The drop-off entrance at the new Barnes Foundation (Ellsworth Kelly’s “BarnesTotem” juts out above the canopy, to the right of the museum building)
Photo by Lee Rosenbaum
Because I didn’t only go to the Philly Barnes’s press preview in May, but also went Back to the Barnes in June (plunking down $18 for my ticket, as normal visitors do), I found myself on the receiving end yesterday of this e-mail from Mark Mills, the Barnes Foundation’s senior director of external affairs :
Thank you for visiting the Barnes in Philadelphia. We hope you enjoyed our new building and the collection.
You are one of a very select group invited to provide input about your visit.
This information is essential to ensuring that future visitors have a great experience at the Barnes [and also, I suspect, to ensuring well targeted marketing]. For participating, you will have an opportunity to win a private tour of the collection for 10 people, and receive a code that provides a 10% discount on any purchase at The Barnes Shop online.
Please VISIT HERE [linked] to take part in this short survey [emphasis added] before midnight, Sunday Dec. 2. This survey is for research purposes only…
…or maybe not. The URL of the link that takes you on the online survey begins with this:
At the end of the survey, you are asked to provide your e-mail address “for the opportunity to win a private tour of the Barnes.” I suspect the resulting e-mail list may be also used “for the opportunity” of soliciting new donors and/or members.
In any event, this “short survey”—actually (as you will see) quite voluminous—sought information on where I lived; how I had learned about the Barnes; how many times I had visited it in Philly and in its original home in Merion; why I had visited; what offerings I had sampled (i.e., the coffee bar, restaurant, gift shop, and, of course, “visiting the collection”).
Then came the the opportunity to rank things on a scale of 1 to 5; the restaurant (not so hot), the “amount of personal space in the galleries” (are they thinking of admitting more or fewer visitors?), “ease of navigation through the galleries,” “quality of the Barnes shop.”
Then we had to rank how satisfied we were with such things as “friendliness of staff members,” “ease in finding parking” and “quality of the collection.” When I came up with the wrong answer on whether the Barnes had exceeded, met or fallen short of my expectations, the survey gave me a chance to elaborate, in my own words:
Q: What could the Barnes do to improve your experience?
A: Return to Merion, where the experience was more satisfying.
Just call me “a diehard.”
The next question seemed to address my lament head-on:
Overall, would you say your experience at the Barnes on the Parkway [it’s never called, “the Barnes in Philadelphia”] was better, the same as or not as good as your experience at the Barnes in Merion?
You already know my response on that one.
Then they wanted to know the likelihood of my returning in the next 12 months and of my recommending a visit to someone else, They also asked what I might be interested in returning for (i.e., special exhibitions [see below], classes, lectures, etc.).
Then came the demographic questions: age, education, race, marital status, income level.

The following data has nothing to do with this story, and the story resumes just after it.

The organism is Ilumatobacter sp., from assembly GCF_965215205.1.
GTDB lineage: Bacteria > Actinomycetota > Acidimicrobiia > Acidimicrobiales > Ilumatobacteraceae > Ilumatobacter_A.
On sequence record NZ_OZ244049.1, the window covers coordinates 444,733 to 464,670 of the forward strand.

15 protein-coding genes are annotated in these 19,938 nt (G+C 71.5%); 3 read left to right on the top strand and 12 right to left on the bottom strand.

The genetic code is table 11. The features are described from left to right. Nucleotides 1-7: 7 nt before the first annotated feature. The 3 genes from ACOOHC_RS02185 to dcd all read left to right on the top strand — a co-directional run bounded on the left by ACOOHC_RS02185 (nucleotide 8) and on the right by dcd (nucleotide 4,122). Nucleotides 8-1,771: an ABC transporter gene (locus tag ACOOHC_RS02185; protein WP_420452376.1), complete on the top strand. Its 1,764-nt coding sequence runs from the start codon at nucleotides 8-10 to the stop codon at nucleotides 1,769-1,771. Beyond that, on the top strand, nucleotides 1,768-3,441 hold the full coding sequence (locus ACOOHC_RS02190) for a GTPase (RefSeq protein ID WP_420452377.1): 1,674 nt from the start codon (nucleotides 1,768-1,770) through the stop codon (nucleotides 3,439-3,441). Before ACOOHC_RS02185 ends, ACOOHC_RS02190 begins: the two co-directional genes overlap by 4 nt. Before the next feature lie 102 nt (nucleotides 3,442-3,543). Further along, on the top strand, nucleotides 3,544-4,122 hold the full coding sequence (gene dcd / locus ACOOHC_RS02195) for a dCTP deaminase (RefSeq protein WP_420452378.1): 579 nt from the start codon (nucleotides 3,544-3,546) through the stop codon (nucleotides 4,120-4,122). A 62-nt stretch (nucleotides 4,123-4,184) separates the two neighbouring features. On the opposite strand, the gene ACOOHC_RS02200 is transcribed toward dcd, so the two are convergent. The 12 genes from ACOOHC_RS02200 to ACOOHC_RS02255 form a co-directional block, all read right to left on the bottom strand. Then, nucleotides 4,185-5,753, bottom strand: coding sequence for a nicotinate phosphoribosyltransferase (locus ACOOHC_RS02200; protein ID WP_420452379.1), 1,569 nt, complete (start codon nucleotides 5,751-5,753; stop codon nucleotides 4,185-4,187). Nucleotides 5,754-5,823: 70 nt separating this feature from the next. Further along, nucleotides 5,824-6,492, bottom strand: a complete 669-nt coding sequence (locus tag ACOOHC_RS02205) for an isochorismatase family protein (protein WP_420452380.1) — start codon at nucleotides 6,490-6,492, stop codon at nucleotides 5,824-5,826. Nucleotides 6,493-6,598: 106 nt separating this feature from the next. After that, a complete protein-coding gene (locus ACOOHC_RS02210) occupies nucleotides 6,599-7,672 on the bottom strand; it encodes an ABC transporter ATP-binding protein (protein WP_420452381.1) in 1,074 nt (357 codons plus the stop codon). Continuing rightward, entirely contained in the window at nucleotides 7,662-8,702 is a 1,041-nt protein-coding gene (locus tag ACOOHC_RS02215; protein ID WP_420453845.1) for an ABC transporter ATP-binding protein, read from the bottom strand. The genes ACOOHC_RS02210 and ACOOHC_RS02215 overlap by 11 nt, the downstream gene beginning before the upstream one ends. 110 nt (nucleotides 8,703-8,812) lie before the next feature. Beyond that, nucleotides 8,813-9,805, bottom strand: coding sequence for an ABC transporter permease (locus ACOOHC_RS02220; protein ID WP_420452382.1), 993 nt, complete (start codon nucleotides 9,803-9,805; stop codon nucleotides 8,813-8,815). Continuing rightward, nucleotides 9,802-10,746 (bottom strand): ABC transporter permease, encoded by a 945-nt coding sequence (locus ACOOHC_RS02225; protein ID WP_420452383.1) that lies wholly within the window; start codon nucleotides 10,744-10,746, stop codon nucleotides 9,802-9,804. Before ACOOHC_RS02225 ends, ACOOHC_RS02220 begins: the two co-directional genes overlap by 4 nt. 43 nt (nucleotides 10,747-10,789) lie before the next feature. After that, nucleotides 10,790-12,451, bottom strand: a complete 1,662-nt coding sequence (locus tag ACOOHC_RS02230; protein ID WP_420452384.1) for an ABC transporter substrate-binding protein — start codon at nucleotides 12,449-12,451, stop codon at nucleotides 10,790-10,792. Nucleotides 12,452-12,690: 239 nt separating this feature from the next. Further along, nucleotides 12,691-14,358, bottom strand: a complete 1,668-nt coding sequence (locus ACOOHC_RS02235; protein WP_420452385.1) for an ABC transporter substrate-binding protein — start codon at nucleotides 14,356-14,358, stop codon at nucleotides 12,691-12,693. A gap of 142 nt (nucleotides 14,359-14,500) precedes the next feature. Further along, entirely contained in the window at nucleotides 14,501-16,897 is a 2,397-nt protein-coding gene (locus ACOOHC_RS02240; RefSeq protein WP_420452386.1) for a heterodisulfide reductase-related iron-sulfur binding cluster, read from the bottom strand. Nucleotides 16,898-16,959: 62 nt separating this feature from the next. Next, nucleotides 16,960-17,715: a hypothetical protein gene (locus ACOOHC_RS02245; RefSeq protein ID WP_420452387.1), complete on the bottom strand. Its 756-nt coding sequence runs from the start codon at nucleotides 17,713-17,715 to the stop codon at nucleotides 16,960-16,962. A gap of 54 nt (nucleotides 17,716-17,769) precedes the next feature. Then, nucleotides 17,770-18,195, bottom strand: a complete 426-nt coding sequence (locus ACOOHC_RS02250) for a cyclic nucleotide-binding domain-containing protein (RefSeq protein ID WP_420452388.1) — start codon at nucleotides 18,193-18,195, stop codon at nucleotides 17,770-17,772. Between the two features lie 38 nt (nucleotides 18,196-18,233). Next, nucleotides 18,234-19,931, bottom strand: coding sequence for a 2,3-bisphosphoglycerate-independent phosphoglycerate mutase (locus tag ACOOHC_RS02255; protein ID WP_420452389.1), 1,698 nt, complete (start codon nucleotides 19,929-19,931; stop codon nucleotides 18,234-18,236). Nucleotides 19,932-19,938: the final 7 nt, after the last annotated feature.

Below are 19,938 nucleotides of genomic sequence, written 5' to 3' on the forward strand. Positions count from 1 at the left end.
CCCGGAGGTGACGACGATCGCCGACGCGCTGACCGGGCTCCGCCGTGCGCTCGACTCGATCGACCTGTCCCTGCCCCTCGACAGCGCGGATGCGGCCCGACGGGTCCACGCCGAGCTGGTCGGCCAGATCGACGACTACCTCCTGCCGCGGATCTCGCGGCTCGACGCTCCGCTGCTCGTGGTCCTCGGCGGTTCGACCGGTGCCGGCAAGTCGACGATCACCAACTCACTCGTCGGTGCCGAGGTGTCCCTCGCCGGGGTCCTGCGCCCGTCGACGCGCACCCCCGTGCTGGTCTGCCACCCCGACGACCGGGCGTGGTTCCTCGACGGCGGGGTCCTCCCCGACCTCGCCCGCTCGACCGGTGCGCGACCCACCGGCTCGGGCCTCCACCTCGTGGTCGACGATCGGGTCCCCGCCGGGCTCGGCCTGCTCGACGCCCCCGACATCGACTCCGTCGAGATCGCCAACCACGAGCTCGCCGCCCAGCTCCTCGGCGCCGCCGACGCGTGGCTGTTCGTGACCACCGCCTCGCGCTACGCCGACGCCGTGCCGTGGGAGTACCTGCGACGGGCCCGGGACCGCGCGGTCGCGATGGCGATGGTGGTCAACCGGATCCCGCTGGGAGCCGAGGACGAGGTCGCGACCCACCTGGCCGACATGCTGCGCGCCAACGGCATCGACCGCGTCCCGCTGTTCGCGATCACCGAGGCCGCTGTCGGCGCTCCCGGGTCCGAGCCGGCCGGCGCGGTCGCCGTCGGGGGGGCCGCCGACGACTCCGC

The last question gave me a chance for comments:
Is there anything else you’d like to tell the Barnes?
I guess I’ve said quite enough in my blog.
I think that whether visitors will come back within the next 12 months will depend in large part on the quality of offerings in the temporary exhibition gallery. There’s some breaking news on that front: The Barnes yesterday announced a planned show of Ellsworth Kelly wall sculptures (May 4-Sept. 2)—works that seem to be commissioned for almost every new art museum or contemporary wing:
Ellsworth Kelly, “White Curve,” 2009, painted aluminum, commissioned by the Art Institute of Chicago for the outdoor garden of its Renzo Piano-designed Modern Wing
Photo by Lee Rosenbaum
A great favorite of the Philadelphia Museum of Art’s late director, Anne d’Harnoncourt, Kelly is practically an adopted citizen of that city, with a street named for him that intersects Anne d’Harnoncourt Drive, right in front of the PMA. (CORRECTION: I’ve now learned that the street was, in fact, named for a different Kelly. Wishful thinking on my part!):
Photo by Lee Rosenbaum
The signature work in the Barnes’ new show will be Kelly’s “Sculpture for a Large Wall,” which was commissioned for the Philadelphia Transportation Building. It was removed for that facility’s renovation in 1998, when it was acquired by the Museum of Modern Art.
Ellsworth Kelly, “Sculpture for a Large Wall,” 1957, Museum of Modern Art
Photo by Matthew Marks Gallery
A less crowd-pleasing but more Barnesian show would have been one that I had been told was under consideration when I spoke with the foundation’s officials last May—an exhibition devoted to an American artist who is well represented in the Barnes’ collection: William Glackens, Barnes’ high school classmate, who became both his good friend and his advisor on art purchases. A Barnes spokesperson told me a Glackens show is still anticipated, with dates to be announced.
Now that the opening rush has passed, there seems to be considerable online ticket availability every day. In addition, “premium tickets” are now being offered at $45 a pop on weekends at 9 a.m., giving the well-heeled a chance to “enjoy the legendary Barnes collection with a limited number of other guests before the galleries open” to the general public. And in addition to the astonishingly pricey $40 docent tour, you can now also choose a $75 “premium tour.”
Whatever happened to the current regime’s stated desire to honor Dr. Barnes’ expressed concern for extending the rewards of art to “the plain people”?